Category Archives: professionalism

Missing: social work on/off switch

I assume that on/off switches were issued upon graduation from social work school and somehow I missed out on receiving mine. Perhaps I walked past that station while trying to find the cap and gown drop-off area. It’s possible. It was a hectic day.

To my credit, I paid a lot of attention in social work school when they talked about “self-care” and I have worked really hard to improve my ability to leave my social work self at work as much as possible. Easier said than done. If I were a Barbie, this would be a matter of changing outfits (well, except if I were a Barbie from a McDonald’s happy meal). UnFortunately, I am not a Barbie. Continue reading

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Joking about social work

Remember July’s controversy over an audience member’s report of Daniel Tosh “joking” that she should be gang-raped during his Laugh Factory comedy show? After reading way too much about it, Jessica Valenti’s response article “The Anatomy of a Successful Rape Joke” stuck out in my mind and made me think about humor in and about social work.

I hope we can all agree that rape itself is not funny. No one (as far as I’ve read) responded to the Tosh situation by flat-out saying: Rape is funny. Period. In the same way, I don’t go around saying: Social work is funny. Period. Nor would I say I joined the field for the laughs. But I do think that making jokes and seeing/finding the humor in social work is useful and at times somewhat necessary for both my clients and for me. Continue reading

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When I am someone’s supervisor…

As a teenager, I once told my mom that I was going to make a list of all the things she was doing wrong so I would remember not to do those things when I became a mother. I have since lost the list and forgotten what it said. Given the positive view I have of my mother, I would guess the list was an exaggerated reaction to a particular moment of frustration, but what do you expect from a teenage girl yelling at talking to her mom?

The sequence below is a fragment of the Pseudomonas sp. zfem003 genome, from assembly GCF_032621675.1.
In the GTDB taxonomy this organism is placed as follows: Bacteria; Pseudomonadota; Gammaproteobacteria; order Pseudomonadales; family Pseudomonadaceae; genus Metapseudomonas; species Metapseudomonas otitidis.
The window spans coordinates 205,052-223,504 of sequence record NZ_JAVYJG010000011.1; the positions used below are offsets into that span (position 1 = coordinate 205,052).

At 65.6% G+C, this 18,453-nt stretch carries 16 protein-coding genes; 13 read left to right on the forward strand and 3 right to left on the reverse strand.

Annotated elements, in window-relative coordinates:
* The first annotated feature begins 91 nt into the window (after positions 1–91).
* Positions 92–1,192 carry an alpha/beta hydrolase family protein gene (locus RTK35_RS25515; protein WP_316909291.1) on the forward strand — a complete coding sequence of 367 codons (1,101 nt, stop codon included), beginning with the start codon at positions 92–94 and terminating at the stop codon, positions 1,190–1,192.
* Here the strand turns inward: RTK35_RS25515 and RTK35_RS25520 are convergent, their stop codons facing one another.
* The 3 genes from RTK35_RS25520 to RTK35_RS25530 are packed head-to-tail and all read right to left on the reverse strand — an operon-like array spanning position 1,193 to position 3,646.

Sensationalism or not, I remember the list as a great coping mechanism, so I’ve decided to make a similar list now based on positive and negative experiences I’ve had (and my colleagues and social work school peers have had) with supervisors. Given that I am somewhat older and wiser and relatively less melodramatic than I was as a teenager, perhaps this list will even prove helpful to me one day. Please note that I will also be taking this opportunity to lightly mock terrible supervisors, including one at my current job (thankfully not my own).

Okay future self, put down that More magazine Dos and Don’ts list and read this…

DOs and DON’Ts for when I am someone’s (social work) supervisor:

  • DO be consistent about expectations and support.
  • DO stay open-minded to learning from your supervisee.
  • DON’T throw a stack of papers at your supervisee and say “These are useless to me.” Continue reading
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An in-between post: thoughts from my aunt

After I published my last post, I received an email response from my (obviously awesome) aunt. I found her thoughts interesting, so I figured I would share them with all of you (I asked her permission first, of course!):

“I enjoyed this post — it brought me right back to the early 70s, when I first went into sales and was a ‘pioneer’ during the early days of the women’s liberation movement. [My encounters actually began in 1967, when I started working full time. They escalated when I went into sales in 1973.] Many of the guys that I worked with alternated between resenting me (thinking I would betray their behavior with other women to their wives) and hitting on me…. Sometimes it is easiest to ignore it, but if it is repeated it must be dealt with (such as your ‘I have a boyfriend’; or ‘I’m in a relationship’).